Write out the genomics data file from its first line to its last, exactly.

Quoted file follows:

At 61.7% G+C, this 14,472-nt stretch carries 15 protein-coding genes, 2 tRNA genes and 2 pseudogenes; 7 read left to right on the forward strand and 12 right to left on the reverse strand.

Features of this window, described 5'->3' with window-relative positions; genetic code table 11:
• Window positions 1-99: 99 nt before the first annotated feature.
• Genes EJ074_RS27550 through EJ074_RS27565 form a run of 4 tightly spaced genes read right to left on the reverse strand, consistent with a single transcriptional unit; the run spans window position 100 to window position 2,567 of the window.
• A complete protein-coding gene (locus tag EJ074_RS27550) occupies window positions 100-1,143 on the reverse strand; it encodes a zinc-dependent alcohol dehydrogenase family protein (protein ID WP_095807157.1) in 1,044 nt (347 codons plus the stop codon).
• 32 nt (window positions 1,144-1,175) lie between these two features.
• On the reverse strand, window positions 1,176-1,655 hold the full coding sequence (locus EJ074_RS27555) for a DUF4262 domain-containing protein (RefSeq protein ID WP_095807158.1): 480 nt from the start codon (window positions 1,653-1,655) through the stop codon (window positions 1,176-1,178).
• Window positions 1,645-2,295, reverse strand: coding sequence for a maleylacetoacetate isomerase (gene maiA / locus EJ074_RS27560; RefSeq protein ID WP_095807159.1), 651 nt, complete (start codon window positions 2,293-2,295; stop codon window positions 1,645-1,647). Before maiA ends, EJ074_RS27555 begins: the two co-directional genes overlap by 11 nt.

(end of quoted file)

At 61.7% G+C, this 14,472-nt stretch carries 15 protein-coding genes, 2 tRNA genes and 2 pseudogenes; 7 read left to right on the forward strand and 12 right to left on the reverse strand.

Features of this window, described 5'->3' with window-relative positions; genetic code table 11:
• Window positions 1-99: 99 nt before the first annotated feature.
• Genes EJ074_RS27550 through EJ074_RS27565 form a run of 4 tightly spaced genes read right to left on the reverse strand, consistent with a single transcriptional unit; the run spans window position 100 to window position 2,567 of the window.
• A complete protein-coding gene (locus tag EJ074_RS27550) occupies window positions 100-1,143 on the reverse strand; it encodes a zinc-dependent alcohol dehydrogenase family protein (protein ID WP_095807157.1) in 1,044 nt (347 codons plus the stop codon).
• 32 nt (window positions 1,144-1,175) lie between these two features.
• On the reverse strand, window positions 1,176-1,655 hold the full coding sequence (locus EJ074_RS27555) for a DUF4262 domain-containing protein (RefSeq protein ID WP_095807158.1): 480 nt from the start codon (window positions 1,653-1,655) through the stop codon (window positions 1,176-1,178).
• Window positions 1,645-2,295, reverse strand: coding sequence for a maleylacetoacetate isomerase (gene maiA / locus EJ074_RS27560; RefSeq protein ID WP_095807159.1), 651 nt, complete (start codon window positions 2,293-2,295; stop codon window positions 1,645-1,647). Before maiA ends, EJ074_RS27555 begins: the two co-directional genes overlap by 11 nt.